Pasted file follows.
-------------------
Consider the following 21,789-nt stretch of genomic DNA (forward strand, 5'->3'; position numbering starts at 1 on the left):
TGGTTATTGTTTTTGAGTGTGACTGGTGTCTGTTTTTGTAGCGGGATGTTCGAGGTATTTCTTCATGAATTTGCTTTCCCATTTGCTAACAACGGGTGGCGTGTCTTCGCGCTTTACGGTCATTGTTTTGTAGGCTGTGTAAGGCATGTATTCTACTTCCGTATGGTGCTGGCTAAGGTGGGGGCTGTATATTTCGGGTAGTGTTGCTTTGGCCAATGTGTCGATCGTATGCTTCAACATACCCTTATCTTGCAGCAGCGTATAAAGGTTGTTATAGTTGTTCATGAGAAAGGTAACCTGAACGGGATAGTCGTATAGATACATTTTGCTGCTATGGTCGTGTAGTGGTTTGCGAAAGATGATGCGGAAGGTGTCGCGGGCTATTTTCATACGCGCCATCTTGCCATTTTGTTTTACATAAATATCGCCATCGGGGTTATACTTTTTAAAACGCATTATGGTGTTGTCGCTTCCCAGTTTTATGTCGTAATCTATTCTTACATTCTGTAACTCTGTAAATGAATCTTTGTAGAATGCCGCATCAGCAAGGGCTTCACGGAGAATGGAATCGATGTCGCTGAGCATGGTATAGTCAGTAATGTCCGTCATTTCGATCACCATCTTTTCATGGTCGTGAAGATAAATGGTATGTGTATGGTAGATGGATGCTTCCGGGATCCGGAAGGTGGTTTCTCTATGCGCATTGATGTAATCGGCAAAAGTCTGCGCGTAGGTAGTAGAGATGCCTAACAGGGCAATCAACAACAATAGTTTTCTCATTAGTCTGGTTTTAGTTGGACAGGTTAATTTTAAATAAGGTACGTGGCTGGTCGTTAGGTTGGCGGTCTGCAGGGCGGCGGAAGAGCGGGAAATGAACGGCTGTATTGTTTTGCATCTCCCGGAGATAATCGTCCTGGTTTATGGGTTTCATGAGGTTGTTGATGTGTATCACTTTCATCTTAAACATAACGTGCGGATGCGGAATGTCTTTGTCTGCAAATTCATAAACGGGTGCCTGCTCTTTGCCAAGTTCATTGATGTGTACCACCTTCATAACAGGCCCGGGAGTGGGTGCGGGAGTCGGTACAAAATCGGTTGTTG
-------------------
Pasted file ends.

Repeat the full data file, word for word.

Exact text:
Consider the following 21,789-nt stretch of genomic DNA (forward strand, 5'->3'; position numbering starts at 1 on the left):
TGGTTATTGTTTTTGAGTGTGACTGGTGTCTGTTTTTGTAGCGGGATGTTCGAGGTATTTCTTCATGAATTTGCTTTCCCATTTGCTAACAACGGGTGGCGTGTCTTCGCGCTTTACGGTCATTGTTTTGTAGGCTGTGTAAGGCATGTATTCTACTTCCGTATGGTGCTGGCTAAGGTGGGGGCTGTATATTTCGGGTAGTGTTGCTTTGGCCAATGTGTCGATCGTATGCTTCAACATACCCTTATCTTGCAGCAGCGTATAAAGGTTGTTATAGTTGTTCATGAGAAAGGTAACCTGAACGGGATAGTCGTATAGATACATTTTGCTGCTATGGTCGTGTAGTGGTTTGCGAAAGATGATGCGGAAGGTGTCGCGGGCTATTTTCATACGCGCCATCTTGCCATTTTGTTTTACATAAATATCGCCATCGGGGTTATACTTTTTAAAACGCATTATGGTGTTGTCGCTTCCCAGTTTTATGTCGTAATCTATTCTTACATTCTGTAACTCTGTAAATGAATCTTTGTAGAATGCCGCATCAGCAAGGGCTTCACGGAGAATGGAATCGATGTCGCTGAGCATGGTATAGTCAGTAATGTCCGTCATTTCGATCACCATCTTTTCATGGTCGTGAAGATAAATGGTATGTGTATGGTAGATGGATGCTTCCGGGATCCGGAAGGTGGTTTCTCTATGCGCATTGATGTAATCGGCAAAAGTCTGCGCGTAGGTAGTAGAGATGCCTAACAGGGCAATCAACAACAATAGTTTTCTCATTAGTCTGGTTTTAGTTGGACAGGTTAATTTTAAATAAGGTACGTGGCTGGTCGTTAGGTTGGCGGTCTGCAGGGCGGCGGAAGAGCGGGAAATGAACGGCTGTATTGTTTTGCATCTCCCGGAGATAATCGTCCTGGTTTATGGGTTTCATGAGGTTGTTGATGTGTATCACTTTCATCTTAAACATAACGTGCGGATGCGGAATGTCTTTGTCTGCAAATTCATAAACGGGTGCCTGCTCTTTGCCAAGTTCATTGATGTGTACCACCTTCATAACAGGCCCGGGAGTGGGTGCGGGAGTCGGTACAAAATCGGTTGTTG